Register Sunday | November 29 | 2020

Tagged: feature

Bought the Farm

Small family farms are disappearing, but not for the reasons people tend to think. As investors rush in, farmers can’t hold on to their land.

Pathfinding

It took years for journalist Jody Porter to see that writing about other people’s pain can be a way of hiding from your own.

Labour of Love

Politicians have whittled down public health care for years. While caring for his dad, Ryan David Allen learned who picks up the slack.

The Hand That Feeds You

How did we end up with a farming system that endangers both its workers and the people it feeds? Experts say this is Canada’s Gordian knot, but Francesca Bianco tries to unravel it anyway.

Degrees of Freedom

Secularism supposedly only limits public life, but hundreds of thousands of Quebecers know it’s not that simple.

Flipping Out

Montrealers have always fought to keep rent low. What happens when they no longer know who or how to fight?

Habitat Loss

A man arrived in Grand Bend, Ontario, believing it was a refuge for strange species. Kieran Delamont observes the fallout.

Testing the Waters

A few citizens in Saskatchewan doubted the official account of an oil spill, Lauren Kaljur reports. But what could they do?

Broken Up

These days people love the idea of interracial marriages, Natalie Harmsen writes, but that’s different from trying to make one work.

Mine Reading

Reckoning with a homegrown hell showed that turning around emissions can also mean turning a profit.

Awkward Cause

It’s hard to live low-carbon, especially when you feel like you’re the only one. Kate Black meets a Calgary misfit who keeps trying to fit in.

In the Burn

In wildfire-ravaged BC, Rachel Jansen learns to keep up with the relentless rules of mushroom-hunting.

Seeing Red

One man convinced Canadians that Russia was dangerous, and they’ve believed it ever since.

Instant Classic

After centuries of exclusion from the world of fine wine, the obscurity of Greek grapes is now their selling point.

Next Year in Krakow

Rebuilding Jewish culture in Poland is no easy task after its near-total erasure, and more than anything it takes imagination.

Blowjob Tableau Vivant

At Wreck Beach, I take off my shirt and he takes off his pants. We lie in the sun on striped towels and I slide on my sunglasses.

Buried at Centre Ice

As Benjamin Hertwig reports, the Edmonton Oilers’ new arena has revitalized the city’s downtown­—and displaced its most vulnerable residents.

Black Market Babies

Religious matching and lax anti-trafficking laws led to a booming underground market for infants in mid-century Montreal. Adam Elliott Segal, the son of one such adoptee, investigates.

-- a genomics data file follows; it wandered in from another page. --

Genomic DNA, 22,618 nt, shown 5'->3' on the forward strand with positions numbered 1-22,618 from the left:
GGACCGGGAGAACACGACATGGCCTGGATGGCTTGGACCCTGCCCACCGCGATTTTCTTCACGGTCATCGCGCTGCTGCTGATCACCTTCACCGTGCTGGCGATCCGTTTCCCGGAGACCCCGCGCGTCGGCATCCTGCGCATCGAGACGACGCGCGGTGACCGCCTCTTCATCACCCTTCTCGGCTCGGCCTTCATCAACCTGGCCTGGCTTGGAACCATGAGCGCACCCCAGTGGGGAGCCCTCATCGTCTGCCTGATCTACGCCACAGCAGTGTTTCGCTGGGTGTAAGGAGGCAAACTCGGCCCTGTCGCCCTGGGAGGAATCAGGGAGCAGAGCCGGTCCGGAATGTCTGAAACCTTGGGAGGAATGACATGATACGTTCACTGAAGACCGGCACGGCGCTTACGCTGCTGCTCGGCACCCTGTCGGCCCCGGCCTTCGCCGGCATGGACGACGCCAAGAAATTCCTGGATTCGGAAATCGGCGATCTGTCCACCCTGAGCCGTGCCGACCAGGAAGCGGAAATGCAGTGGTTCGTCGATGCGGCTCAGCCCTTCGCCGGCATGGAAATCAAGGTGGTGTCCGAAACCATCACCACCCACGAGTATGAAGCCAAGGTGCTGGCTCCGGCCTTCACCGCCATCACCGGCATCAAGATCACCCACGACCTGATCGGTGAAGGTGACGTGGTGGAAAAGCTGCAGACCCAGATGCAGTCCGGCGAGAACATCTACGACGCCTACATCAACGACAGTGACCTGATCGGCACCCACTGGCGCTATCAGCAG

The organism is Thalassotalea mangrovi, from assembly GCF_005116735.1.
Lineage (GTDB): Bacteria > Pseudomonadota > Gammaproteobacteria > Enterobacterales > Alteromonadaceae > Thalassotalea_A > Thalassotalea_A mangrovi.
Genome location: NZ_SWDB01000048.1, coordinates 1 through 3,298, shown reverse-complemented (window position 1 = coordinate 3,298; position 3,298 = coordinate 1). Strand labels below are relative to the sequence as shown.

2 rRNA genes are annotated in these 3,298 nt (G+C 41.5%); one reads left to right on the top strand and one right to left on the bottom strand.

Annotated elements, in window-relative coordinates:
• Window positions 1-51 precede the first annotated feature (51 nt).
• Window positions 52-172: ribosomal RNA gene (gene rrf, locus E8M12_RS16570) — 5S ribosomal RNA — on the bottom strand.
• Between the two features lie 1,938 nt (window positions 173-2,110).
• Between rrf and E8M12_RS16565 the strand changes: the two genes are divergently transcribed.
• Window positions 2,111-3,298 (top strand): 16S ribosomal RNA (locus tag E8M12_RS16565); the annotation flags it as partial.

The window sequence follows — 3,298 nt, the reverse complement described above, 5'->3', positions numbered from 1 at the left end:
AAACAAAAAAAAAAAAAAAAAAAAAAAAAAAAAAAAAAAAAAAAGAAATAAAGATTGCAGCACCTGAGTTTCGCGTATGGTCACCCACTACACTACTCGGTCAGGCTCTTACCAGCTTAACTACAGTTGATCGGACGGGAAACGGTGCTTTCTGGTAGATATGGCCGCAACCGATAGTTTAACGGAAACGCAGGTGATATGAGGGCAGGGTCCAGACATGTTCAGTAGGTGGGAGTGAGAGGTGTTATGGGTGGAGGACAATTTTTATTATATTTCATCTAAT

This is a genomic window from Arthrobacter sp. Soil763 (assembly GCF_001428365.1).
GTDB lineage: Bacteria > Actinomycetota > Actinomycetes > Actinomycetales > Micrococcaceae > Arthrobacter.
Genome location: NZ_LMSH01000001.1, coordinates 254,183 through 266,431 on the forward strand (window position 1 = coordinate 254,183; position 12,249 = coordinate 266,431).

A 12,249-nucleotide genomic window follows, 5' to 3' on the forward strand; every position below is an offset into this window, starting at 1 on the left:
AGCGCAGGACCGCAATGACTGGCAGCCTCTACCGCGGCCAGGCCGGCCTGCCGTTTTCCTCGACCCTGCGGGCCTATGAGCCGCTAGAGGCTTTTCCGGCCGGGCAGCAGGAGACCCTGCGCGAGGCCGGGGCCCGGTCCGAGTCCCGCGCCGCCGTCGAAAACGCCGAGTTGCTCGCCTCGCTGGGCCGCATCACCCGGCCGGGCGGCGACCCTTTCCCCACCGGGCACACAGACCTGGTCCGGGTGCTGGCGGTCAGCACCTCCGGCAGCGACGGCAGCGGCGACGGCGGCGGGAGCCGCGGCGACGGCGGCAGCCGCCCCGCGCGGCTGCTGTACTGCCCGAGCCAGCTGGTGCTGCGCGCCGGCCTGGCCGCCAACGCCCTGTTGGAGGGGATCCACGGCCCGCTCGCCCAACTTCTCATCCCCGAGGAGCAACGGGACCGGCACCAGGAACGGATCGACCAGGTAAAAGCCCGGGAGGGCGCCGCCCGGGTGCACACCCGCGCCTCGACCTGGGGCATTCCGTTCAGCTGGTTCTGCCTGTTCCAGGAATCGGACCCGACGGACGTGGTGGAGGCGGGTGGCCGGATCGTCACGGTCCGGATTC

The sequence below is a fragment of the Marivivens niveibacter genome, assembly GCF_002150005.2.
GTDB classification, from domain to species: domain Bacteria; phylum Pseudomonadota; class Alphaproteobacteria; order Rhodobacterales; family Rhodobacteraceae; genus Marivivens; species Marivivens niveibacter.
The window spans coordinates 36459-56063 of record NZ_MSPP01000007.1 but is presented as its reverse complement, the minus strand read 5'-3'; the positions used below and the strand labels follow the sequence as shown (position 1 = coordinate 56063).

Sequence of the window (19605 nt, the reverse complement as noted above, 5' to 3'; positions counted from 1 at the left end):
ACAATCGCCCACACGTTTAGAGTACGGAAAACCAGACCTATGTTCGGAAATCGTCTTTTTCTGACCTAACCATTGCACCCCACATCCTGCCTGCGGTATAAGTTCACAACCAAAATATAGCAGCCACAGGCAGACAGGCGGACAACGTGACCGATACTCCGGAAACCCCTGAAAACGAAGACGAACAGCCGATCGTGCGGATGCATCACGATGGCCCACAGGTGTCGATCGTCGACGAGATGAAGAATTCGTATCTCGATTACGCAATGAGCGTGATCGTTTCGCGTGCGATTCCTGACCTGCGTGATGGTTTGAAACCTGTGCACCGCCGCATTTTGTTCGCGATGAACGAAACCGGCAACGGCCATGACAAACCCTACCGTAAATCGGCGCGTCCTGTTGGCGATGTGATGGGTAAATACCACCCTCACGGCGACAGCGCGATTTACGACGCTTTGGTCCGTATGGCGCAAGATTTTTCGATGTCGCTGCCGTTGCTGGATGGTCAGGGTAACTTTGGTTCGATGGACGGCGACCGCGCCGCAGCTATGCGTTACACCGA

Growing Season

As family farms disappear from the Canadian landscape, eco-conscious first-generation farmers would like to take their place. But, as Nikki Wiart reports, this is easier said than done.

The Language of Profit

Private language schools have always struggled to balance educational needs with their bottom line. Erika Thorkelson investigates how these tensions boiled over at one Vancouver school, leaving students and teachers out on the street.

It Takes the Village

Straight tourists and gawkers are flocking to Montreal’s LGBTQ neighbourhood, while the queer community disperses for new haunts. Tim Forster on the double-edged sword of mainstream acceptance.

Nuclear Fallout

Thousands of Ukrainians sacrificed their health during the Chernobyl disaster cleanup. Chris Scott investigates how recent budget cuts have decimated the pensions they were promised.

Highway Robbery

Will Johnson on how Canada's opioid crisis led to a bank heist and a high-speed chase in Nelson, BC.

A River Runs Through It

The last time British Columbia’s Fraser River burst its banks, entire communities were submerged. With aging dikes and a growing population, Heather Ramsay reports, next time may be worse.

Burning Bush

Canada is experiencing an unprecedented number of wild fires. As Sharon J. Riley investigates, our obsession with putting out flames may be what’s fuelling them.

Picture Day

The West is inundated with images of refugees. But as Seila Rizvic explores, every wartime snapshot is also a family photo.

Paradise Lost

Making a park isn’t as simple as drawing lines on a map. Jimmy Thomson on the politics, petroleum and polar bears that have shaped one Arctic conservation area thirty years in the making.

Mic Drop

Festivals are being heralded as the savior of the music industry. But as Miranda Campbell writes, there's one big problem: women are being left out of the spotlight.

Everyone's a Critic

Corridart was designed to showcase Quebec artists during the 1976 Montreal Olympics. But, as Taylor C. Noakes writes, one very important person was less than impressed.

Back to the Drawing Board

Richard Williams spent more than twenty-five years creating what has been called the greatest film never released. Peter Henderson illustrates the story of the Canadian animation icon whose masterpiece ended his Hollywood career.

The Unbelievers

Leaving Islam often means isolation and intense social pressure from friends and family. Graeme Bayliss on how former Muslims are coming together to show that there is life after faith.